This week, members of the University of Colorado Medical School Class of 2026 became new medical students, entering medicine at a critical and often tumultuous time.
“The current state of the world can be characterized by polarized beliefs, unfair treatment, violence, and legitimate concerns about the state of our democracy,” said Brian Dwinnell, MD, FACP, associate dean of student life at the CU School of Medicine, Friday morning to the assembled class of 2026. “Understanding the social and personal influences on an individual’s health has never been more critical. Despite technological advances in diagnosis and treatment, the power of empathy has never been greater.
It was not a warning but a call for hope and a reaffirmation of determination and courage that brought the new class of aspiring doctors to the Friday morning white coat ceremony, an annual tradition that welcomes new classes of medical students to the profession and family of medicine.
Faculty and staff from the UC School of Medicine, along with family and friends of the students, attended Friday’s white coat ceremony.
“Some have criticized the glorification of the white coat as a sign of elitism, but that’s certainly not our intention,” Dwinnell said. “Our goal is to send the message that in your career, you must realize that a truly competent physician is one who balances excellence in science and clinical skill with compassionate patient care for all individuals in our communities. There is no doubt in my mind that the ceremony serves to alert students to the importance of becoming humanistic and caring physicians.
Listen and learn from patients
The class of 2026 represents 28 U.S. states and includes 22 students born outside of the United States. Of the total class size, 17% are first generation students.
A member of the class of 2026 participates in the white coat ceremony.
Students were encouraged to embrace the diversity of their class as a strength because “the hard work ahead is really about closing the gaps that separate many of us from our neighbors,” said Dean Shanta Zimmer, MD. senior associate for education and associate dean for diversity and inclusion at the UC School of Medicine. “As a doctor, you will be able, obliged and, above all, absolutely privileged to care for people who are different from you. It is a gift that medicine gives us and that the white coat offers you in a figurative sense. The gift of closeness and trust from another human being during some of their most difficult times.”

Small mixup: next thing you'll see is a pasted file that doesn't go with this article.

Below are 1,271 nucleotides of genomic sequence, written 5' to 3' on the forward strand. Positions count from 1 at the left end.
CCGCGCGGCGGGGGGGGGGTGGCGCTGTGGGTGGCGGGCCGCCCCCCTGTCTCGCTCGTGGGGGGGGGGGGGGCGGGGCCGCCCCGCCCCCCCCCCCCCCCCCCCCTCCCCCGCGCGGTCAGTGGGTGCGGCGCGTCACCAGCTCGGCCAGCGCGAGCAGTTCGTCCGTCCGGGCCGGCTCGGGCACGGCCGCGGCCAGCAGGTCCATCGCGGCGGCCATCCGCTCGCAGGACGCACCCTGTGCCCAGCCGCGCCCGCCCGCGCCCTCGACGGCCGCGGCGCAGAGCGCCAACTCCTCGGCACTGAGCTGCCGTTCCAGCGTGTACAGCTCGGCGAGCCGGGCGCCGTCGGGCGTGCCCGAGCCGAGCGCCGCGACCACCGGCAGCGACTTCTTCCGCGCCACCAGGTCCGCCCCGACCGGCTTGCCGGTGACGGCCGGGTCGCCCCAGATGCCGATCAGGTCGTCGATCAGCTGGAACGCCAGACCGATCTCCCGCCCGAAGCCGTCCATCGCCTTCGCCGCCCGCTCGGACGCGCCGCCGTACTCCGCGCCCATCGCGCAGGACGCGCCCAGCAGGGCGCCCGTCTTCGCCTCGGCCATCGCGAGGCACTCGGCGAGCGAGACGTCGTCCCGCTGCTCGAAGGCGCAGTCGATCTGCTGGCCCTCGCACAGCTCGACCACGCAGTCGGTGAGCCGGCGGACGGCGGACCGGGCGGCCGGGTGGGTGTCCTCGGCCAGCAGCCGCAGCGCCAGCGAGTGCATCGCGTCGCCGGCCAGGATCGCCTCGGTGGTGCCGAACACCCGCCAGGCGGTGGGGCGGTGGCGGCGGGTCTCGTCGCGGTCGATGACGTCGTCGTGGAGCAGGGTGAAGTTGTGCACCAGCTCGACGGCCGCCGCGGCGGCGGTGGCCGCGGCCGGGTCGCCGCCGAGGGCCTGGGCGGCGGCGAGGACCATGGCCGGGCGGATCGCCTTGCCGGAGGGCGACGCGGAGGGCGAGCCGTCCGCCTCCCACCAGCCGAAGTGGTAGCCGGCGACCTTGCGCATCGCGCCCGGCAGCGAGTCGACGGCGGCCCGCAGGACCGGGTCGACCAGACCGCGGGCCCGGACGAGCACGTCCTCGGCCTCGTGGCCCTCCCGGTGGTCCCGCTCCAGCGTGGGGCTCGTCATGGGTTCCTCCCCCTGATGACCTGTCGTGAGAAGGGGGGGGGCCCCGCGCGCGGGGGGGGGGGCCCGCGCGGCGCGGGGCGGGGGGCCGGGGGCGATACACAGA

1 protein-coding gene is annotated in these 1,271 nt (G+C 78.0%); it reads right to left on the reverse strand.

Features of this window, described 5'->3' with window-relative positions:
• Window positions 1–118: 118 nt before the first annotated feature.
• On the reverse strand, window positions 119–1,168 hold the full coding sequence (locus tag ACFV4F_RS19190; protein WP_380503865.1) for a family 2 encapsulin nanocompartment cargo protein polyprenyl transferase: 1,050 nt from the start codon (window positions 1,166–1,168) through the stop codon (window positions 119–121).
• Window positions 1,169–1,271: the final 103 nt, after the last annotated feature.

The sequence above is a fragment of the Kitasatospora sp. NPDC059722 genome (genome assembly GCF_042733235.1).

As they embark on what will be years of medical education and training, the class of 2026 were reminded that medicine is both an art and a science, balancing the rigors of research and clearer answers with nuance and humanity found. at the bedside and in the examination rooms.
“You will learn about your patients – about their children, their current and past occupations, their love of puzzles, chess, knitting and hiking, their aversion to cheese, as well as blood tests and pills. potassium and the dreaded side effects of their cancer therapies,” said Amira del Pino-Jones, MD, assistant dean of student affairs at CU School of Medicine. “You will listen and learn from their families — how things were when they were in good health and the difficulties they can now face in the face of illness.”
Del Pino-Jones emphasized that as physicians, they will learn about their patients’ challenges in navigating the health care system and the biases they may have faced. “You will listen to your patients’ hopes and fears and help them express how they want to live the rest of their lives,” she added. “With each encounter with a patient, you will become part of their story and they will become part of yours. You will learn about love, joy, grief, humility and humanity, and these are the things that will propel you forward and make you strive to do better for all your patients.
“An exciting time to enter medicine”
Friday’s white coat ceremony also honored 22 Gold Humanism Honor Society inductees, members of CU’s medical class of 2023 who have demonstrated extraordinary commitment to humanistic patient care, Steven said. Lowenstein, MD, MPH, Associate Dean for Faculty Affairs and Gold Advisor to the Humanism Honor Society Chapter.
“Thank you for all those times you put your own well-being on hold, just a moment longer, so you could make a difference in someone else’s life,” Lowenstein told the inductees.
Each member of the Class of 2026 received a stethoscope donated by a UC Medical School alumnus.
Members of the Class of 2026 were also recognized at the ceremony when they received their white coats and a stethoscope donated by a CU School of Medicine alumnus. In a declaration of honor written by members of the class, they pledged “to embody the principles of curiosity, commitment and leadership” as they strive to conduct themselves with honor, humor, humility and kindness.
“Students, now is an exciting time to get into medicine,” Zimmer said. “Not only is the explosion of science, technology, innovation and discovery something we are thrilled to embrace with you and see you move forward, but it is also a when society needs the leadership of citizens like us – like you – who are compassionate, thoughtful, and called to focus on something outside of our own interests.”